14. DanMazella on December 23, 2011, 6:29 pm

    seafoid, here’s a good site which exposes the lies about Israel by the Guardian.

    Speaking of Nazis.,7340,L-4165965,00.html
    UNESCO says won’t fund Palestinian magazine praising Hitler

  15. piotr on December 23, 2011, 7:44 pm

    “Europeans are ‘irrelevant’ to the peace process”……..Israel

    This is of course true, how one can be relevant in a process that does not exist?

    Government of Israel as constituted cannot present ANY proposals on borders, with possible exception of what Lieberman already floated, give area A to PA. But such a proposal would not improve standing of Israel in Europe. Which matters, because Obama is not doing much to pull strings for Israel there. And if GoI will spit into European faces frequently and forcefully enough, who know — some action may emerge!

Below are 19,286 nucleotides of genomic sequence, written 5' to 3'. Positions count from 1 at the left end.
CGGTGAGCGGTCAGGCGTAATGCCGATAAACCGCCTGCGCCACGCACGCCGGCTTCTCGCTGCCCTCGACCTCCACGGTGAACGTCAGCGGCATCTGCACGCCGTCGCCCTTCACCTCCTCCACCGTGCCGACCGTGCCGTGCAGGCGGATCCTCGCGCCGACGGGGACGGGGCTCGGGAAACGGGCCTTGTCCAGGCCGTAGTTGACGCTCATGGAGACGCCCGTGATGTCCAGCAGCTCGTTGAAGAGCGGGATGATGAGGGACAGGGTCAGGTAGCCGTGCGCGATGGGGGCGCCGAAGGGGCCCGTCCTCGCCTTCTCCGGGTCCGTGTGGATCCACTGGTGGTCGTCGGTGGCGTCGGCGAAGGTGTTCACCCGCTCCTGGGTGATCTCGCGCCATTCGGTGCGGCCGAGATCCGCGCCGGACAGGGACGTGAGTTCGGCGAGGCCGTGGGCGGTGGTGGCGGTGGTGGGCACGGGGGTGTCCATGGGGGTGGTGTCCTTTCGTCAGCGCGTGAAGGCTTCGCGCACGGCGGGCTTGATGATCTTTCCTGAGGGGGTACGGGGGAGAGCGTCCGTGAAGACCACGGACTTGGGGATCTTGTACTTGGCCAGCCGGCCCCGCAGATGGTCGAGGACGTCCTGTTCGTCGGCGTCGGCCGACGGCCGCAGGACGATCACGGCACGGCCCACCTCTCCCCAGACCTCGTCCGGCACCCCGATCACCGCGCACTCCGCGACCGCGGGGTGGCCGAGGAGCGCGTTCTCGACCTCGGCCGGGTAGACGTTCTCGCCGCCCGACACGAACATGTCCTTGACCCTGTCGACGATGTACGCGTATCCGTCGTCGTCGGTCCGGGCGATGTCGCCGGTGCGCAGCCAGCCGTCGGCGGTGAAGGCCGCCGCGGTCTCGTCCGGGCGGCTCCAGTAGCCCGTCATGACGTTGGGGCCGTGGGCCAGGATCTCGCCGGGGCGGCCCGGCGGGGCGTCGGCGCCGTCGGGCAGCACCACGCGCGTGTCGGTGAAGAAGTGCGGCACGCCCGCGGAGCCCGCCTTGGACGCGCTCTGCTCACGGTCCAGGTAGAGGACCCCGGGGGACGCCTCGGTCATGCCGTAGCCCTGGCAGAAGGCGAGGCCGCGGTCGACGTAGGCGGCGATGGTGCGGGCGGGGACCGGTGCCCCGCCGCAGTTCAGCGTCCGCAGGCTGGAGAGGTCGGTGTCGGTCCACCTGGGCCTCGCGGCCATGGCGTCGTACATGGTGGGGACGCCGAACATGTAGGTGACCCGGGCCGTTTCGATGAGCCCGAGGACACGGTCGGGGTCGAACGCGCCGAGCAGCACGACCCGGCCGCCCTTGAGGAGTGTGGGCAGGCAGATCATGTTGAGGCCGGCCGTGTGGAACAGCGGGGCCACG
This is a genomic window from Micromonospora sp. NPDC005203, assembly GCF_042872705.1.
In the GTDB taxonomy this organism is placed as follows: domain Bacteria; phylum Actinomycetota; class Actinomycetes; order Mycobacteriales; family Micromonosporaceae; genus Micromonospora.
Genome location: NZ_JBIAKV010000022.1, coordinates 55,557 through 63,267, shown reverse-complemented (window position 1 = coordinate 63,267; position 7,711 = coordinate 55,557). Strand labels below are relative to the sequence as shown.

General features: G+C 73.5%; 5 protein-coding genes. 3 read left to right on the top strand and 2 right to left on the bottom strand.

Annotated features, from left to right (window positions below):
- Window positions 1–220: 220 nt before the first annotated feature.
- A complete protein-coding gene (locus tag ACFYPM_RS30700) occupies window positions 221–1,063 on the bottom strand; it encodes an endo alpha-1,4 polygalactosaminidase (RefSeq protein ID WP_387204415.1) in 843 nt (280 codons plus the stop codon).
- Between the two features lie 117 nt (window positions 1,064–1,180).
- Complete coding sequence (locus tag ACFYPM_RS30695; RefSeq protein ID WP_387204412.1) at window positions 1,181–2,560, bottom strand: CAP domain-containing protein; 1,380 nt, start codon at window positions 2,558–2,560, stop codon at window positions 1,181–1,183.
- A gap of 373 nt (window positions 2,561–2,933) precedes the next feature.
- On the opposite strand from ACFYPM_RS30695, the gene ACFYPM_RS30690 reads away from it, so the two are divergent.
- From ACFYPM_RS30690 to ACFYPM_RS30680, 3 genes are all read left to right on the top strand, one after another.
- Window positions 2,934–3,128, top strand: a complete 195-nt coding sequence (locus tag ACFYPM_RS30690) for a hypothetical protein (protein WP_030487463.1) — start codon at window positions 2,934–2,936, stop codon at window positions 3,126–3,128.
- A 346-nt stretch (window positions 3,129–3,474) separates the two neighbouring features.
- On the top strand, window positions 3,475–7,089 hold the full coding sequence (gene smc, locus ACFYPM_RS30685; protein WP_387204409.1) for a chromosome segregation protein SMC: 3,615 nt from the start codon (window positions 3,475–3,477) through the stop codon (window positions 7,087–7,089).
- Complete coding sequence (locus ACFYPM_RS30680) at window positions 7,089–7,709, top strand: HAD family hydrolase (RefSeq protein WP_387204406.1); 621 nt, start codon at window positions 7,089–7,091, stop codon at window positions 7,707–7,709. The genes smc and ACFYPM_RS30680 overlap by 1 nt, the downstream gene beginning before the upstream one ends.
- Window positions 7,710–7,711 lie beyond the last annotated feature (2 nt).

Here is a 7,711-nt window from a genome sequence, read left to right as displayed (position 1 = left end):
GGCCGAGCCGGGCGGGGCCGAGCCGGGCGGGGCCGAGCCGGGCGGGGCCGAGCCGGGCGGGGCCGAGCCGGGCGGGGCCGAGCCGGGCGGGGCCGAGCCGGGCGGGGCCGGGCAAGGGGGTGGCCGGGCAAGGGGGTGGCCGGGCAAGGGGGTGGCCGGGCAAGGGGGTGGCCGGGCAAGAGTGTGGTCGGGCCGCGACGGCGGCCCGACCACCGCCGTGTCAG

As it is, to settlers and friends any territorial proposal to Palestinians is an anathema. One of the top priorities of GoI is legalizing “illegal” settlements. I put “illegal” in quotes because it is a peculiar Israeli distinction. Anything short of “Eretz Israel” from Mediterranean to Jordan, with a scattered archipelago of “Area A” will lead to furious reaction of folks who have excellent representation in Knesset, in the ruling coalition.

  16. Kay24 on December 24, 2017, 7:47 am

    The hasbara trolls keep regurgitating talking points about the Palestinians turning down offers of peace (who in their right mind will want to stay under occupation?) but fails to acknowledge that Netanyahu has turned down quite a few offers too. In fact he even refused stealth fights, offered by the US just to get his behind to a table to discuss peace. He also refused to stop building illegal settlements, a precondition for peace talks. And they keep blaming the victims.